The average cost of homeowners insurance in the United States is $1,290 per year or $108 per month. Homeowners insurance is a critical coverage that virtually all homeowners need to have, with over 85% of homeowners carrying this insurance, according to the National Association of Insurance Commissioners (NAIC).
This insurance coverage provides protection for the cost to rebuild a home in the event it is damaged by a covered peril such as a fire or windstorm, as well as protection for damage to a homeowner’s personal property. Homeowners insurance also provides personal liability protection in the event that a homeowner is sued for causing property damage or bodily injury. Homeowners insurance is often a required coverage when homeowners have an outstanding mortgage.
Average Cost of Homeowners Insurance by State
The cost of homeowners insurance varies widely depending upon the state. While our analysis found that the average cost of homeowners insurance was $1,290 nationwide, the average cost was as high as $1,987 in Louisiana, the most expensive state, to as low as $706 in Oregon, the least expensive state.
|State||Average Monthly Cost||Average Annual Cost||Difference from National Average|
|District of Columbia||$105||$1,264||-2%|
Numerous factors affect the cost of homeowners insurance in various states. Among the most important factors are the impacts of weather and natural disasters such as windstorms, hurricanes, wildfires, snow and hail storms, and other weather factors. Additionally, the effects of crime, the cost of housing construction, and the tort system of legal liability in each state also influence the premiums paid by homeowners. Importantly, earthquake and flood damage is excluded from most homeowners insurance policies, so these factors tend to have minimal influence on the premiums paid for homeowners insurance policies.
Most Expensive States for Homeowners Insurance
The most expensive states for homeowners insurance were states in the South, with the top four all being Southern states. The rest of the top 10 most expensive states were a mix of Midwestern and Northeastern states. Colorado, a western state, also made the top 10.
The top five most expensive states for homeowners insurance are:
- Louisiana, with an average annual cost of $1,987
- Florida, with an average annual cost of $1,960
- Texas, with an average annual cost of $1,955
- Oklahoma, with an average annual cost of $1,944
- Rhode Island, with an average annual cost of $1,630
The top three most expensive states for homeowners insurance are Louisiana, Florida, and Texas. These three states are some of the most vulnerable states to hurricane and wind damage, with hurricanes coming from the Atlantic Ocean and the Gulf of Mexico on an annual basis. These hurricanes are leaving billions of dollars in damages in their wake, and homeowners are paying the costs in their higher insurance premiums.
Least Expensive States for Homeowners Insurance
Western states dominated the list of least expensive states for homeowners insurance, taking the top four spots, and six of the top 10. Other states in the top 10 were two Midwestern states, and two Northeastern states.
- Oregon, with an average annual cost of $706
- Utah, with an average annual cost of $730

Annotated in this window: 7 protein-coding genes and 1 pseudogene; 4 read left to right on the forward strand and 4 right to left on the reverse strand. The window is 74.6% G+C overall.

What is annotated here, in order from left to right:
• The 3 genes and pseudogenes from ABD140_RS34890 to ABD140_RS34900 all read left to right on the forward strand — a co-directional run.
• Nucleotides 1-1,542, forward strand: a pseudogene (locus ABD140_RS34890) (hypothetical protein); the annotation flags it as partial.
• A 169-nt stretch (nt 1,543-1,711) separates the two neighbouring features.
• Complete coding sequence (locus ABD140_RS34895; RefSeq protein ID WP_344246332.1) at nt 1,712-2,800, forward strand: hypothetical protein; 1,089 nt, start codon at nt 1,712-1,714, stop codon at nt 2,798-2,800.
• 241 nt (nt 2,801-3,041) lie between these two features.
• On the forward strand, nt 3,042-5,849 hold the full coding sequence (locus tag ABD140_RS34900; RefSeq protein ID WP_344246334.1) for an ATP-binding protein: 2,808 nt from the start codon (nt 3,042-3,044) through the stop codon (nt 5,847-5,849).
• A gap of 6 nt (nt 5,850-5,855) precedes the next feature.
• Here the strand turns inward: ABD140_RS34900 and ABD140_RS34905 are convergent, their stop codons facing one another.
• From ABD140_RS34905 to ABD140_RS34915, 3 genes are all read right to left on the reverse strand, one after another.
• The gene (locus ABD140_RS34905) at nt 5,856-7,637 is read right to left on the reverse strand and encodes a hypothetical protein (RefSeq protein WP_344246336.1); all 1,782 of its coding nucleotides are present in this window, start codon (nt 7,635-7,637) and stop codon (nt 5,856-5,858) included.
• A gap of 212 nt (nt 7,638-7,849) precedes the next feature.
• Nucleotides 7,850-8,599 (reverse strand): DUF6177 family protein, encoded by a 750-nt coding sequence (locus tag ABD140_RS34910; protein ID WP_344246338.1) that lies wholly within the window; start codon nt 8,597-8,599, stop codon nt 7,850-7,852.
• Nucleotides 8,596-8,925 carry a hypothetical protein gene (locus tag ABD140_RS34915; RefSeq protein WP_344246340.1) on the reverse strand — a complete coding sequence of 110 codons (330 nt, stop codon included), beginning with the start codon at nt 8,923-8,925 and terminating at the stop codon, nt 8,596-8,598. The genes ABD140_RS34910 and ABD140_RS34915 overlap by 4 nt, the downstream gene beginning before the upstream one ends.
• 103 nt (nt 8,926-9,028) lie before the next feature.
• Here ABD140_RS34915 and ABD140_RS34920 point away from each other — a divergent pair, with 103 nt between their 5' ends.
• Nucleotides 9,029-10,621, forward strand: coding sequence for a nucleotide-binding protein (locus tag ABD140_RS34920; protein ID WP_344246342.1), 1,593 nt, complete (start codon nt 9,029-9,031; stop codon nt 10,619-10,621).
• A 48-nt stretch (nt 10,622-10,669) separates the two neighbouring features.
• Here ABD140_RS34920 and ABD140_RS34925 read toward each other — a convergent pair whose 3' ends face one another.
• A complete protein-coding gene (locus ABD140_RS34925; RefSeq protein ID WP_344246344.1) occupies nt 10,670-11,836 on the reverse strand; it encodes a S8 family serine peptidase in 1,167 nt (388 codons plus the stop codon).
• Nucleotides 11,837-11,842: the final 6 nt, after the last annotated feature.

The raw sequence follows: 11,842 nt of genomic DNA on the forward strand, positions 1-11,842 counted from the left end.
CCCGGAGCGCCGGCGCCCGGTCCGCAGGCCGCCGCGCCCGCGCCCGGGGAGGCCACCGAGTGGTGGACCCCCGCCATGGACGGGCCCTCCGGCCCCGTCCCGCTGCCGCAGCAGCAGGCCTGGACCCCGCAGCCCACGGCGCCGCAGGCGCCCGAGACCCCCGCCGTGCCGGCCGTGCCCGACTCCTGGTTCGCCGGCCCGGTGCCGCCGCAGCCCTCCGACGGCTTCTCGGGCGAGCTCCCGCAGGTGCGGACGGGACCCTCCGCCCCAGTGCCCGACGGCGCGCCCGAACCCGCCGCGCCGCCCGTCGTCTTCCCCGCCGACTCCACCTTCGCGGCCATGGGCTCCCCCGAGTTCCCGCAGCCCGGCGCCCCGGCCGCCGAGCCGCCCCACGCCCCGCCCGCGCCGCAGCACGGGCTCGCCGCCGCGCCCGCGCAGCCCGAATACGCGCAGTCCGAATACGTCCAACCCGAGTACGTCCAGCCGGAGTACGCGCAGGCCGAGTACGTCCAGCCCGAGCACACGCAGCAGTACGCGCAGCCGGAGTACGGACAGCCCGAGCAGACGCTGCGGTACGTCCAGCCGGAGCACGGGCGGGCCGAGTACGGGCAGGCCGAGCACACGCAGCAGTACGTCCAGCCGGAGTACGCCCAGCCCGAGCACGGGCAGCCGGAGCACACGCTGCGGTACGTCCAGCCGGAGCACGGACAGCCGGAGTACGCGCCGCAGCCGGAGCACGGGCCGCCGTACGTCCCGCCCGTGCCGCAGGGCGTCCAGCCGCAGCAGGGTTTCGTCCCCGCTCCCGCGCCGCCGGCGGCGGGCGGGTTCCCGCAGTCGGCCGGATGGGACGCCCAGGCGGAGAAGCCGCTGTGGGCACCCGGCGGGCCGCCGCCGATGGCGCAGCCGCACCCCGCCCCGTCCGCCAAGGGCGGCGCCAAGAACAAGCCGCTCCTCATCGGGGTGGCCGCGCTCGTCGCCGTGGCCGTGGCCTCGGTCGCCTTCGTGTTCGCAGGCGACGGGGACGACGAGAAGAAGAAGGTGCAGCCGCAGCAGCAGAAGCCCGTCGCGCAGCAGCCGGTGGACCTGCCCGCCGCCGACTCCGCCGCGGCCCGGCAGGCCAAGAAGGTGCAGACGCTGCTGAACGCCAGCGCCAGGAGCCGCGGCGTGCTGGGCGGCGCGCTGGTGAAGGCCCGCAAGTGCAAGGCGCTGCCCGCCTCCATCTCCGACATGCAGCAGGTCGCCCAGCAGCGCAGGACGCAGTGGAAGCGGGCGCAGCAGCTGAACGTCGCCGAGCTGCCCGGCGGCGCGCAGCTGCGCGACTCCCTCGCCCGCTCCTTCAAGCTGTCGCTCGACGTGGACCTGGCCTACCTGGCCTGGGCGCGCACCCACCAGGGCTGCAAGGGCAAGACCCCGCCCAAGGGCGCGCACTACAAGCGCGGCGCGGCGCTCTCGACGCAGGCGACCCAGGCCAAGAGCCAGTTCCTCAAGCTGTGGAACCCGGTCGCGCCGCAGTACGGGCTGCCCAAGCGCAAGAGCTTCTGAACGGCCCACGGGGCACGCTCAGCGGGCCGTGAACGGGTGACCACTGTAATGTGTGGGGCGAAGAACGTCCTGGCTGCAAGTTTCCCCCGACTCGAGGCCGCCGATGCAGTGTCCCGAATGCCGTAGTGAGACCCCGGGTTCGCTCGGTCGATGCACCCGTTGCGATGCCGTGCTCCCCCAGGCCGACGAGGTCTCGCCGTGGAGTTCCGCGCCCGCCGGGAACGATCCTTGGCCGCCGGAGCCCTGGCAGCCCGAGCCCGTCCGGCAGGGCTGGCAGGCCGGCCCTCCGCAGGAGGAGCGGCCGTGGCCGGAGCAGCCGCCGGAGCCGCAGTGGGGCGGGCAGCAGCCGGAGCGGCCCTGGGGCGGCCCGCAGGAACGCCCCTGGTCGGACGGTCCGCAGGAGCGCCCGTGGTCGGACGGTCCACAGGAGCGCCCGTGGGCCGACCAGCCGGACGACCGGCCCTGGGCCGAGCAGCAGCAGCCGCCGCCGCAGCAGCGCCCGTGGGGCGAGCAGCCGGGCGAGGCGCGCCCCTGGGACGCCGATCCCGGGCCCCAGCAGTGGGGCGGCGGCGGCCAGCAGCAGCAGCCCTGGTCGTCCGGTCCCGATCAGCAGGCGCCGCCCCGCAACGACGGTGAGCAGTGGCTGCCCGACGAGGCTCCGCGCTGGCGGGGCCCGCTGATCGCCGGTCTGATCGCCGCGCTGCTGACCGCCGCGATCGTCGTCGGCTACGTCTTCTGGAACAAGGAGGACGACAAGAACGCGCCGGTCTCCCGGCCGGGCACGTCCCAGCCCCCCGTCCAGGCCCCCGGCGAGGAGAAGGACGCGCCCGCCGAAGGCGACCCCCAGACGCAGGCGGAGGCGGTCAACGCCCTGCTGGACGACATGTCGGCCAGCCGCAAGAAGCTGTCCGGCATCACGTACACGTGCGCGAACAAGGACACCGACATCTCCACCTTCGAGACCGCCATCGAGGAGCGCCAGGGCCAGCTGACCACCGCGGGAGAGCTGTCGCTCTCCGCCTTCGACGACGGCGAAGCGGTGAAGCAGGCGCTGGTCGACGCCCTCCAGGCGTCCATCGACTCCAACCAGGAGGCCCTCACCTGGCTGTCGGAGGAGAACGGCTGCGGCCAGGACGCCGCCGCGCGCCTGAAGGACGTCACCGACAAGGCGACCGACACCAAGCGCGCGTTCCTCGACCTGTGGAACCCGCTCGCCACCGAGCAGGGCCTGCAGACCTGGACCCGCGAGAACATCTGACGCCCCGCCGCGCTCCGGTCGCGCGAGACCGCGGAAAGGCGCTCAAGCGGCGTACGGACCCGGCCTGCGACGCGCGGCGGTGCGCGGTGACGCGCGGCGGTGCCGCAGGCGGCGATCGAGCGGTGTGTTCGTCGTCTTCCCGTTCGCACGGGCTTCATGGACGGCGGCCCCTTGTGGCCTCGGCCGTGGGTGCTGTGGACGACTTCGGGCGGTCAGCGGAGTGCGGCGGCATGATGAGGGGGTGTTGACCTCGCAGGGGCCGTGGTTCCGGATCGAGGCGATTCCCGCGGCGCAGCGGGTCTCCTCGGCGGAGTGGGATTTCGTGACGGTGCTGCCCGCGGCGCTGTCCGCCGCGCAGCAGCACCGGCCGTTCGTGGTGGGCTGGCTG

- Idaho, with an average annual cost of $772
- Nevada, with an average annual cost of $776
- Wisconsin, with an average annual cost of $814
Western states had lower insurance premiums due to reduced exposure to hurricanes, tornadoes, and other expensive perils. Although the risk of wildfires has increased in these states recently, the majority of housing in these states is not located in wildfire zones.
Average Cost of Homeowners Insurance by City
The table below includes the average cost of homeowners insurance in 25 of the most populated cities in the United States. Among these cities, the highest homeowners insurance premiums are paid by residents of Oklahoma City, Oklahoma, with annual premiums averaging $2,795. Homeowners in Seattle, Washington paid the lowest average annual premiums, with costs averaging $555 in the city.
|City||Average Monthly Cost||Average Annual Cost|
|Charlotte, North Carolina||$85||$1,020|
|El Paso, Texas||$58||$693|
|Fort Worth, Texas||$160||$1,916|
|Los Angeles, California||$57||$682|
|New York, New York||$68||$813|
|Oklahoma City, Oklahoma||$233||$2,795|
|San Antonio, Texas||$84||$1,009|
|San Diego, California||$50||$604|
|San Francisco, California||$51||$608|
|San Jose, California||$49||$584|
What’s covered by homeowners insurance, and what’s not?
Homeowners insurance provides several forms of important financial protection for homeowners. These include coverage for the building itself, a homeowner’s personal property, liability coverage for the homeowner, and other costs that a homeowner may incur in the event of a loss.
It’s important to understand that homeowners insurance generally does not cover the value of the land underneath a home. This is important for homeowners in places where land makes up a large portion of the value of a home, such as in California. Additionally, there are many exclusions from homeowners insurance policies, the most notable being earthquakes and floods.
The following are some of the key coverages included in almost all homeowners insurance policies:
- Building and fixtures. Homeowners insurance will provide financial compensation for the cost to rebuild or repair a home in the event it is damaged by a covered peril. This includes fixtures, which are items built into a home such as closet systems or cabinets. Common perils include fire, wind, rain, vandalism, theft, and many more. This is a key coverage, especially for homeowners who have a mortgage on their home, as virtually all banks will require homeowners to carry this coverage.